Unfortunately Gerry Simpson couldn't join the meeting in person but as his announcement was made we saw a very 'presidential' image of Gerry who suspiciously looked like a certain Mr Trump with a cut-out head of Gerry stuck on. Even if our president wasn't there in reality he was certainly there in spirit!

As he made his announcement it was apparent that his award was going to Jane Coltman - someone he felt contributed a lot to the club. Jane gratefully received the accolade but knows she is just one of a group of people who work together for the benefit of the club.

We were then transported to Tasmania and Sydney by Karen Broom - a new club member who showed us images of the creatures she encountered down under including a Tasmanian Devil which she had longed to see and a very cute looking wombat.

The evening finished with a quick look at the winning images from the Wildlife Photographer Of The Year competition - amazing images and maybe inspirational too?

A long report but it was a busy meeting!

Report by Jane Coltman


7th October 2020
1st Open DPI Competition

More than twenty members of the club logged in on Wednesday October 7 for our first competition judging of the season.

This was a digital open competition and Stuart Skelsey from Whitley Bay was the person whose opinions mattered.

It proved to be a mammoth task given the number of entries and the in-depth analysis of the images that Stuart gave.

It was apparent how carefully he had considered each photograph and as well as reflecting on technical aspects he commented about his reaction to the story that the picture told.

As we listened to Stuart's comments the pictures were displayed thanks to the technical ability of Dave Dixon.

Seeing the pictures full screen gave the viewer an excellent opportunity to study the images in great detail themselves.

Stuart didn't award any Commended's but saw fit to issue three Highly Commendeds.

One went to Carol McKay for her striking monochrome photograph titled 'Razed' which showed the remaining infrastructure of a collapsed building.

'Scotch Mist' by Dave Dixon was the apt title for his atmospheric picture of mist rolling over the top of a hillside - taken in what could be said to be typical Scottish weather!

David Burn's 'Bridge To Nowhere' wasn't familiar to the judge but some club members will know it is at Belhaven near Dunbar. The bridge crosses a tidal stream and when the tide is high both ends of the bridge are submerged in water.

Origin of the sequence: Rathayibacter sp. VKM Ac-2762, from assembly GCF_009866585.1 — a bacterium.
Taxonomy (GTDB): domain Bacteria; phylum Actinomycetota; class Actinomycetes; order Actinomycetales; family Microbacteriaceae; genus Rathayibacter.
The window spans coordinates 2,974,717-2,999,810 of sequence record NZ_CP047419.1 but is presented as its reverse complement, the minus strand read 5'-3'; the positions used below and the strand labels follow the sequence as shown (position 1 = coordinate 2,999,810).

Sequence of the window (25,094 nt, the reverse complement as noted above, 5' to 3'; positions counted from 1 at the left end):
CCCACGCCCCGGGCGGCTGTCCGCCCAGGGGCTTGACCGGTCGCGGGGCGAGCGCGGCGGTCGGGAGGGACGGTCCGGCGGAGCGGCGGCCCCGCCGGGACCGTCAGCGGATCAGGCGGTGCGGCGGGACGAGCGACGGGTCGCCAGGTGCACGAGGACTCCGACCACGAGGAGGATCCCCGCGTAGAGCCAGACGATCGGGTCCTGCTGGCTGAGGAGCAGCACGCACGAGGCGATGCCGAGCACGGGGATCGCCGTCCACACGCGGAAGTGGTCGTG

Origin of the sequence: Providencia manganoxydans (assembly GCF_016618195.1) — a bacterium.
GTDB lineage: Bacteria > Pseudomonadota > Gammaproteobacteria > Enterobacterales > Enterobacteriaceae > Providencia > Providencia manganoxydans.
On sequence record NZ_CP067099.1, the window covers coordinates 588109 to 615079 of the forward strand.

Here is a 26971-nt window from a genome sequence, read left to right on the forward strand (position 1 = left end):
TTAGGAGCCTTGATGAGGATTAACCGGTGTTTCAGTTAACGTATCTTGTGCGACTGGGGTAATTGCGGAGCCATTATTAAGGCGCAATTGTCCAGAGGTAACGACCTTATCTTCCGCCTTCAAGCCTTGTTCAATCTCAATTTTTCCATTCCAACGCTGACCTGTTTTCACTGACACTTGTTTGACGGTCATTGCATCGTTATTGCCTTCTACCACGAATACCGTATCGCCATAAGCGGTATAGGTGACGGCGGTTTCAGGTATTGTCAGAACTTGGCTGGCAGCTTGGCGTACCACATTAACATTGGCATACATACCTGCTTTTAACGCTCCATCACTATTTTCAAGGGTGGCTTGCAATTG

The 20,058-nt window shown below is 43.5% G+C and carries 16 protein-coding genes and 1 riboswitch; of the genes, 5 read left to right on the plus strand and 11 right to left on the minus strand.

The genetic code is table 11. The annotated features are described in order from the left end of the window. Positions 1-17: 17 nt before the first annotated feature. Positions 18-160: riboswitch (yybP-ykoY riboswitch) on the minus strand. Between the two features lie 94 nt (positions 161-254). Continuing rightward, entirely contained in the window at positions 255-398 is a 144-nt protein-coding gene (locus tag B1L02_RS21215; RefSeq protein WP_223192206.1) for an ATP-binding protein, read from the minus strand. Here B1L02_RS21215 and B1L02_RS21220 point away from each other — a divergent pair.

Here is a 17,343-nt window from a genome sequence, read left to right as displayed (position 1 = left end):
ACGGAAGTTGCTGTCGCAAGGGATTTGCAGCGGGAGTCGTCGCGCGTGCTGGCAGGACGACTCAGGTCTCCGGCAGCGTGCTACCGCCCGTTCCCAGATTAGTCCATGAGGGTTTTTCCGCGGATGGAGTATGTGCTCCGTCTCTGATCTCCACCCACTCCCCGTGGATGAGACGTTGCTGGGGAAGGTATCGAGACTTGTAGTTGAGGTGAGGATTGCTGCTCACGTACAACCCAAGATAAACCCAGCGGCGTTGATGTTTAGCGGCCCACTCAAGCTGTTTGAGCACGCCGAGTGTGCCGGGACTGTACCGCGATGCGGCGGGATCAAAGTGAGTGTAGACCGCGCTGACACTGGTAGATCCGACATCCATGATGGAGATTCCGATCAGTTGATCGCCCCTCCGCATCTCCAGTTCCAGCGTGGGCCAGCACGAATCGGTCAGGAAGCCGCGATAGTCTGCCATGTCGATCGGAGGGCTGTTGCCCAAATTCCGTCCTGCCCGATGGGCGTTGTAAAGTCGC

Fourth place went to Laine Baker for Rock Patterns - a wonderfully colourful abstract image which reminds us that it's worth taking a close look at our natural surroundings.

We went back to Scotland for third place with David Burn's image 'Buachaille At Dawn'. Buachaille Etive Mòr is a mountain at the head of Glen Etive in the Highlands of Scotland and David captured the rugged landscape beautifully with the cloud curling over the mountain and the long exposure enhancing the water.

Chris Goddard's second placed 'Johnny's Shed' was a feast for the eyes - Johnny certainly had a lot of stuff - a potty, old trophies, a horseshoe and well...lots and lots of 'stuff'! Chris handled the lighting, both inside and outside, expertly.

An image taken during one of the club's Wednesday Wanders took the top spot.

Jane Coltman's 'Window Seat' portrayed a happy chap enjoying a ciggy while perched on a window above The Sand Bar in Amble.

A picture to make the viewer smile? Maybe that's just what the doctor ordered in the present circumstances!

Report by Jane Coltman


30th September 2020

Hello...Is anybody there?

Well thankfully the answer was yes as Alnwck and District Camera Club held their first ever virtual meeting on Wednesday September 30.

Eighteen members logged on and thanks to skillful handling by the man at the helm Malcom Biles, everything went smoothly.

Malcolm ensured everyone could speak and hear and then Dave Dixon gave us a very useful set of guidelines for participating in a zoom meeting.

Programme secretary Richard Stent showed us the outline for the next few weeks and members were encouraged to participate in future evenings with a 'This is what I did'... style presentation. We already have a few presentations and judgings lined up. Please don't be shy to show us some images - with normal contact being restricted it's lovely to catch-up with people and see how they have found the last few months.

Chairman Jane Coltman welcomed everyone and then showed a few images of what has been keeping her busy lately - lockdown rescue dog Bonnie!

David Burn then showed us some of his fantastic landscape images. He modestly announced that a couple had got through to the second round of the Landscape Photographer Of The Year competition - no mean feat! j

It was interesting to note how well the screen sharing facility worked and the quality of the images we saw was excellent.

So here's to the rest of the season - it's a brave new world out there!

Report by Jane Coltman